Armed Forces chief calls for use of ‘smart power’ in int’l conflicts
More News from Philippine Daily Inquirer
MANILA, Philippines—The Philippines must use “smart power” in dealing with neighbors and defending territories, Armed Forces of the Philippines Chief of Staff Jessie Dellosa said Friday at the close of this year’s Balikatan military exercises with the United States.
“Today’s emerging challenges, in the context of the dynamics in Southeast Asia and the Asia-Pacific region, require pragmatism and the use of smart power,” the AFP chief said in what sounded like an allusion to the country’s tense relations with China.
“It is apparent that a practical blend of the concepts of ‘might is right’ and ‘right is might’ should be explored, shared among friends and allies, and eventually put to good use,” he said, reading a prepared speech before an audience of American and Filipino troops.
“For the Philippines, striking a workable mix may also require increasing capacities to defend its dignity and its rights as a sovereign nation,” he added.
Dellosa suggested that diplomacy must come from a position of relative strength.
“While diplomacy is the normative path to tread, it should be matched with capabilities to attain stability, security and development. That is the prevailing logic of Balikatan and the strategic partnership of our forces. It is what it is. It will be into the future,” he said.
The two-week Balikatan exercises commenced on April 16 involving some 4,500 American troops and 2,300 Filipino soldiers spread out in several towns, including war games in Puerto Princesa City on a bay facing sensitive pockets of the West Philippine Sea (South China Sea).
But the annual joint exercises attracted more attention than usual because of a continuing diplomatic spat with China over certain disputed territories, including a standoff between Philippine and Chinese forces at Panatag, known internationally as Scarborough Shoal.
The standoff followed a series of other confrontations in the contested waters with both sides trading accusations of intrusions on each other’s territories, particularly the Spratlys, a reputedly resource-rich chain of islets and reefs claimed by the Philippines, China, Taiwan, Vietnam, Brunei and Malaysia.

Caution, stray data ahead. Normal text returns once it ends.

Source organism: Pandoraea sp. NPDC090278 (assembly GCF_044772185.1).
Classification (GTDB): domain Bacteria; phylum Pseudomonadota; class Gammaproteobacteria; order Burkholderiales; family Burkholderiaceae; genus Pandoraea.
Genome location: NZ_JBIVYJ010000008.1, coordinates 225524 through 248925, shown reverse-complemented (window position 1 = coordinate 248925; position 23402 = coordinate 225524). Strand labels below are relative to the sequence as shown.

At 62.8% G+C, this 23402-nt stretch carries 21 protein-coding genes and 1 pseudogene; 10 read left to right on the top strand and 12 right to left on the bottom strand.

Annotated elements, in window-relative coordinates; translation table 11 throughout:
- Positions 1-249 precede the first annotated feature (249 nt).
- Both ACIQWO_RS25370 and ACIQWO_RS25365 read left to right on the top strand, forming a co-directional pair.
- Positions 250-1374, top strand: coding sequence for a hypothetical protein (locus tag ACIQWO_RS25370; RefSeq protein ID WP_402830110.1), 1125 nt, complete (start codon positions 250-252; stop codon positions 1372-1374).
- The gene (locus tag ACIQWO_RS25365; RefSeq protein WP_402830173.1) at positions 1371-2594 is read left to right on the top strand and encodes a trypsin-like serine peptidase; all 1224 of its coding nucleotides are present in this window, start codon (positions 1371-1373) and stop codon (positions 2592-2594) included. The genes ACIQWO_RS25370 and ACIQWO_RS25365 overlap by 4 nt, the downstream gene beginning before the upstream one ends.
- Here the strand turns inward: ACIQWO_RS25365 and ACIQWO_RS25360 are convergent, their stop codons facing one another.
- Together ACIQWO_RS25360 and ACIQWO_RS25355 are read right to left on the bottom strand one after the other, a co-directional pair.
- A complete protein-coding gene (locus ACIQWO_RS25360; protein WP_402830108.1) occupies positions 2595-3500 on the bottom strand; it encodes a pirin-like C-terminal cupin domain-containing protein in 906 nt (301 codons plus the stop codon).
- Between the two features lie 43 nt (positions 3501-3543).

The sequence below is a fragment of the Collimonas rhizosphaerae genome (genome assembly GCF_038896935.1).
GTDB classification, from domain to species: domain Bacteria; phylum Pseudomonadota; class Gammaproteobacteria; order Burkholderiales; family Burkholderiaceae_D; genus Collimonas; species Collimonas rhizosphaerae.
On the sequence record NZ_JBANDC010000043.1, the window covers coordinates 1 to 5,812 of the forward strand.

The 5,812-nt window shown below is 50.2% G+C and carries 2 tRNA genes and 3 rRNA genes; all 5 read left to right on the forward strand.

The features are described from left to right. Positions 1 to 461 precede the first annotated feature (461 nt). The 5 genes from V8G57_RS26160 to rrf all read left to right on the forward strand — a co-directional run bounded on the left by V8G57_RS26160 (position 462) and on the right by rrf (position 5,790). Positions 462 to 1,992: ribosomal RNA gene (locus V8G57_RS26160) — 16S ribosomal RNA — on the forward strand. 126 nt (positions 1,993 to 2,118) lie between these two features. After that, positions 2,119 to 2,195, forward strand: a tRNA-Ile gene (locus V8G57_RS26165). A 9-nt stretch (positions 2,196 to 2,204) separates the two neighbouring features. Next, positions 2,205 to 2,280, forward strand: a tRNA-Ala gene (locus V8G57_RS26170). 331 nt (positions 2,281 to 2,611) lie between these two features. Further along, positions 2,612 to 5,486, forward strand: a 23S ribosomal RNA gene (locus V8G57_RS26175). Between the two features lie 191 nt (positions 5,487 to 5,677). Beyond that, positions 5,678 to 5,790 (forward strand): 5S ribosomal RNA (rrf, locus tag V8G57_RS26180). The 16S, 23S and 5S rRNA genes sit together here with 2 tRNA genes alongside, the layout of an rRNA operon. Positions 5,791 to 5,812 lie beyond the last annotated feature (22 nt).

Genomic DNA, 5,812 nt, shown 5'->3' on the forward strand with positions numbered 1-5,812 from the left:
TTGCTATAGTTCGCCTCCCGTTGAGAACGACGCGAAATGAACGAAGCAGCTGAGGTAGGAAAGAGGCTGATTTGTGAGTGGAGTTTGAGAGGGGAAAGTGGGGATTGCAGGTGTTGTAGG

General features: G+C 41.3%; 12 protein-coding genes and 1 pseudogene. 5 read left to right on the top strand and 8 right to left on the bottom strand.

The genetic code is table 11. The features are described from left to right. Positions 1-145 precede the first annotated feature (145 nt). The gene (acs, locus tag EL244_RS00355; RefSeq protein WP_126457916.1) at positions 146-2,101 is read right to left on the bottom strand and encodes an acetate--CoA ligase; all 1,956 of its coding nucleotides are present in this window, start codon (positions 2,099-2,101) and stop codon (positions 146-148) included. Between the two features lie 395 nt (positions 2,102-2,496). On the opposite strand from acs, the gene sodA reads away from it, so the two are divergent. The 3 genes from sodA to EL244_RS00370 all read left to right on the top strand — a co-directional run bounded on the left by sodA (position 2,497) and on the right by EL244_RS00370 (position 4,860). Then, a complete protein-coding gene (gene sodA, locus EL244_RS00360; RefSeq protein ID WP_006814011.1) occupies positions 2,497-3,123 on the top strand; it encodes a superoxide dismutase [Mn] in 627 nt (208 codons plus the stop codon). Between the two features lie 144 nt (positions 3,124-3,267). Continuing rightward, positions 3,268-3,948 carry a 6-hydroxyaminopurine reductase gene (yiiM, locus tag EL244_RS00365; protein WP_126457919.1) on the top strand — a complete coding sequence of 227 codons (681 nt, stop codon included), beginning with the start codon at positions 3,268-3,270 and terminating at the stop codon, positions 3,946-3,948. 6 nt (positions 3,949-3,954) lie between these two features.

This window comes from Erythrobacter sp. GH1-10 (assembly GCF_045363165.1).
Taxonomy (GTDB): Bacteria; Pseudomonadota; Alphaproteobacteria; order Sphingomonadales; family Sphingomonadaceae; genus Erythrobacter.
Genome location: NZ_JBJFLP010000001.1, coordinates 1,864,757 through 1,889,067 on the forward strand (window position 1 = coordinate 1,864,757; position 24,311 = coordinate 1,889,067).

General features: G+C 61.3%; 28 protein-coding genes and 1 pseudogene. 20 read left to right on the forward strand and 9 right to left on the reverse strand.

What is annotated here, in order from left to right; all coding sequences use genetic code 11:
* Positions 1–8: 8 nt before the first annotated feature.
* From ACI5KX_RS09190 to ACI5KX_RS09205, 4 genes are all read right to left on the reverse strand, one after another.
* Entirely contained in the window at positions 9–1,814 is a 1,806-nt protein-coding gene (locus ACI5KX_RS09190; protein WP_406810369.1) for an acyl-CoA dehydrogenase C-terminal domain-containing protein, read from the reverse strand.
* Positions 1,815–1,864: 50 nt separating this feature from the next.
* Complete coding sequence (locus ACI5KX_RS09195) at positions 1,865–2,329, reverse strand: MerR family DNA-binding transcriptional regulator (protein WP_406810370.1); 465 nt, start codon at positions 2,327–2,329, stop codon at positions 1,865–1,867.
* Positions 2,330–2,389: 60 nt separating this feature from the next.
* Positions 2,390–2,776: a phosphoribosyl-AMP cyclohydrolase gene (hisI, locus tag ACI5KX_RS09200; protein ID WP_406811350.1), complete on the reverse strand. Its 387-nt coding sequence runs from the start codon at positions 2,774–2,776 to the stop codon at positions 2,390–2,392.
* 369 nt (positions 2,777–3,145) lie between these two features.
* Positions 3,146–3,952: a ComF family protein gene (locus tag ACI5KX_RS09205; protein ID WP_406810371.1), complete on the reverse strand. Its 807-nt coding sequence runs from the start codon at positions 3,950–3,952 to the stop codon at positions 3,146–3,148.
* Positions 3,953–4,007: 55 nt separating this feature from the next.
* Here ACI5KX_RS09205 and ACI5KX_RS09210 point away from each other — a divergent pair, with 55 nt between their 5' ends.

Defense Undersecretary Honorio Azcueta, who delivered Defense Secretary Voltaire Gazmin’s message during the ceremony, said in an interview that the Filipino soldiers gained “some professional skills” from the exercises.
Asked about the upcoming meetings of Gazmin and Foreign Secretary Albert Del Rosario in the United States, he said the talks would revolve around “our existing treaty with the purpose of enhancing our relations.”
“The topics will be pertaining to defense and security and some economic and political matters,” he said.
Asked if the Panatag standoff would be raised in the talks, Azcueta replied: “We are concerned and the Philippines and the United States will be tackling how we can maintain the freedom of navigation and unimpeded commerce in that area.”
Get Inquirer updates while on the go, add us on these apps:
Disclaimer: The comments uploaded on this site do not necessarily represent or reflect the views of management and owner of INQUIRER.net. We reserve the right to exclude comments that we deem to be inconsistent with our editorial standards.
To subscribe to the Philippine Daily Inquirer newspaper in the Philippines, call +63 2 896-6000 for Metro Manila and Metro Cebu or email your subscription request here.
Factual errors? Contact the Philippine Daily Inquirer's day desk. Believe this article violates journalistic ethics? Contact the Inquirer's Reader's Advocate. Or write The Readers' Advocate:
c/o Philippine Daily Inquirer Chino Roces Avenue corner Yague and Mascardo Streets, Makati City,Metro Manila, Philippines Or fax nos. +63 2 8974793 to 94